Seller financing (also known as owner financing or a seller carry-back) is when the seller acts as a bank, extending credit for the purpose of making a profit. Usually, the seller has already paid off their mortgage and owns the house free and clear. This allows them to finance it however they would like.
Since the seller is extending credit, they can ask for a higher overall price. The buyer can work more quickly if they don’t have to use a bank.
The seller gets to earn interest, which is a build-in way of investing their money. Use our seller finance calculator to get an idea of how much this might be! The buyer can make sure their payment is affordable.
The seller’s income is passive and spread out over time, which has tax benefits. The buyer gets to use leverage.
The transaction can go a lot faster and have lower closing costs because no banks are involved.
The parties are able to negotiate all terms to mutual benefit, including price, interest rate, down payment, and repayment schedule (e.g. how long the financing is for and when any balloon payments are due).
The drawback is the same as the one a bank would have – needing to foreclose on a buyer who stops making payments. Because of this, it is important to ensure that the transaction is based on sound financials and that the buyer is responsible. In any case, foreclosing on the house would return the house to the seller.
How it Works
The mechanics of a seller financing arrangement are quite straightforward. A promissory note is created containing the repayment terms, ownership is transferred, and a mortgage (or deed of trust) is recorded to secure the seller’s interest. The promissory note and mortgage are related, essentially giving the seller the right to foreclose on the house in the event the buyer does not fulfill the requirements of the note.
A balloon payment is a lump sum due after a certain number of years. If the amortization is over a 30 year period (making the buyer’s monthly payments manageable), the seller need not wait that long to get all of their money. A balloon due at 5 or 7 years would require the remainder of the loan to be paid at that point. Since market conditions are not always favorable for a buyer to refinance and pay the seller the balloon, a balloon extension or rollover can extend the period if the property doesn’t appraise for its original purchase price.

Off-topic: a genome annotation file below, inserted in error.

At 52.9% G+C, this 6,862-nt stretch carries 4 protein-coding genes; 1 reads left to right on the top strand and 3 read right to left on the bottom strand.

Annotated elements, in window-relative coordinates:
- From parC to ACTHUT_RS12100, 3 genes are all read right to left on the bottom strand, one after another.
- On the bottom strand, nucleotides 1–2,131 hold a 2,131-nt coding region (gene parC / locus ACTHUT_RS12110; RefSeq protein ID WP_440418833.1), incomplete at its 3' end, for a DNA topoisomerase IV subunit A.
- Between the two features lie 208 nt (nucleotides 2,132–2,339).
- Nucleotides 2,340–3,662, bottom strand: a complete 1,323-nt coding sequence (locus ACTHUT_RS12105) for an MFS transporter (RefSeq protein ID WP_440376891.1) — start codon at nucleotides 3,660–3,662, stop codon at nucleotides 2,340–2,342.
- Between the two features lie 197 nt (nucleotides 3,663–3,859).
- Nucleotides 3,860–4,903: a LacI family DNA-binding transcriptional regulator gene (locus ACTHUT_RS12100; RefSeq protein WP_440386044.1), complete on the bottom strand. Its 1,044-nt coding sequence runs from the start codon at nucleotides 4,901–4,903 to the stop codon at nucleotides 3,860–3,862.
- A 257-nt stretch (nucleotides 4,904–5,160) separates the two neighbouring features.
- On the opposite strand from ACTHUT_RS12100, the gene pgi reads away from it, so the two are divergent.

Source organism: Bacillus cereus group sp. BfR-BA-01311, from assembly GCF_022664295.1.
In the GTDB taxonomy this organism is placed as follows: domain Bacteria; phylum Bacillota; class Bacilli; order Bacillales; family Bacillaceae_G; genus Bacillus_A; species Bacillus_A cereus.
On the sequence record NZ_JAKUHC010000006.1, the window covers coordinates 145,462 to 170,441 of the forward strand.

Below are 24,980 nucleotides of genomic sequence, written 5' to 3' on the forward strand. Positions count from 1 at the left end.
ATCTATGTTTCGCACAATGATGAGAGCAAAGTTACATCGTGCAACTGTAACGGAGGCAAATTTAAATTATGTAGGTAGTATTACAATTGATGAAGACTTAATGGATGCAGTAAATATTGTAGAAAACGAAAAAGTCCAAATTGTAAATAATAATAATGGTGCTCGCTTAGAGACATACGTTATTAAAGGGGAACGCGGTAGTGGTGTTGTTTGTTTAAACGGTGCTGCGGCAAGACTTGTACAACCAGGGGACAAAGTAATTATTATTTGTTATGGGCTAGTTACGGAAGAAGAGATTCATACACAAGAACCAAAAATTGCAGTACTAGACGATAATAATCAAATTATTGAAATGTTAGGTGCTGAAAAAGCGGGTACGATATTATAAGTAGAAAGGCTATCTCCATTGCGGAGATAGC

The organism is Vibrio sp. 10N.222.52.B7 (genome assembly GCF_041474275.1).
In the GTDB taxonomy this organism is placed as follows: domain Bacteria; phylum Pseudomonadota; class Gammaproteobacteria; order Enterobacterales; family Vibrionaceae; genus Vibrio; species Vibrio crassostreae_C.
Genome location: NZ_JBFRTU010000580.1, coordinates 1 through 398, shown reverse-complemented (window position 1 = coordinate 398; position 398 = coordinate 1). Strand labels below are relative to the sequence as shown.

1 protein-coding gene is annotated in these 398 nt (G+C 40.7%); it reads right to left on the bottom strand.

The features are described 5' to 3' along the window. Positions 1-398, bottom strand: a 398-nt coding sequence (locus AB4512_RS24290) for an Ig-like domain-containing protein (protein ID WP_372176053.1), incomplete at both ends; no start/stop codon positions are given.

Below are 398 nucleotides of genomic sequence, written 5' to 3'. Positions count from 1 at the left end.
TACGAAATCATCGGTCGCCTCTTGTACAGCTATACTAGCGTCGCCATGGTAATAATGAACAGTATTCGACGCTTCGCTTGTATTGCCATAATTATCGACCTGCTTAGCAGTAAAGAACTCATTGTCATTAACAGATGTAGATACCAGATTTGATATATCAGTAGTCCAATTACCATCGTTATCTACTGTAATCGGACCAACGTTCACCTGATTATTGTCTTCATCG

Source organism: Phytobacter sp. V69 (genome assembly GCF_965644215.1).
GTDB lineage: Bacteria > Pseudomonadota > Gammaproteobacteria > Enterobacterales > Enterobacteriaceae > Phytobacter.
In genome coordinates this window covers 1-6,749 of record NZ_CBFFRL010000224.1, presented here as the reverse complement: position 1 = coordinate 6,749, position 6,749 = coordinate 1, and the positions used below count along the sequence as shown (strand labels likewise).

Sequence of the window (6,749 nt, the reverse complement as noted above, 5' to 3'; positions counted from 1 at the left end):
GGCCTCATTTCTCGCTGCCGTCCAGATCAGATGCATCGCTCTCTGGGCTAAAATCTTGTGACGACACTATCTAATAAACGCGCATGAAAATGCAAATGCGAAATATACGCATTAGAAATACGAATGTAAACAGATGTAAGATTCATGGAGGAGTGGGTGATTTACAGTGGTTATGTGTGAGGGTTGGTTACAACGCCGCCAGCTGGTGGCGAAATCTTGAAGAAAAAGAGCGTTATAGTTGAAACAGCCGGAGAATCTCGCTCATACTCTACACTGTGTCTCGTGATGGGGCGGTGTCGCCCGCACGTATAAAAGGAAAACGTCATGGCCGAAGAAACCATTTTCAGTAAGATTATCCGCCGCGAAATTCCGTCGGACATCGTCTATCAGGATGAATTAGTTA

An alternative to a balloon payment is graduated payments. These are simply an annual increase in the monthly payments. If the monthly payments the first year are $1500, the second year they may be $1600, and so on.
Instead of one note, multiple notes can be created that are secured by the same mortgage. This allows the seller to sell one of the notes (yes, notes are sellable, even if at a discount) if they need to raise cash quickly, or it allows the splitting of notes between different people. Alternatively, it may be possible to sell a portion of a single note.
Other Ways to Transfer
An alternate way to transfer ownership is to use a contract for deed (or installment sale or land contract). In this arrangement, the buyer does not receive the deed until they pay off the note in full. Another way is to use a lease-option, which involves the buyer leasing the property with an option to buy it for a set price at a later point in time.
Various contract provisions are possible, and the following are just a few examples. Prepayment penalties or discounts can be included depending on whether prepayment is desirable. A first right of refusal provision can give the buyer the first right to buy the note if it is offered for sale. A payment reduction provision can reduce the monthly payment if the buyer reduces the principal owed by making extra payments. A substitution of collateral provision can allow the note to be collateralized by a different property if the buyer wants to sell the original property but keep paying on the note.
We love seller financing, and so do many sellers. If this kind of arrangement is something you may be interested in, let’s talk about it!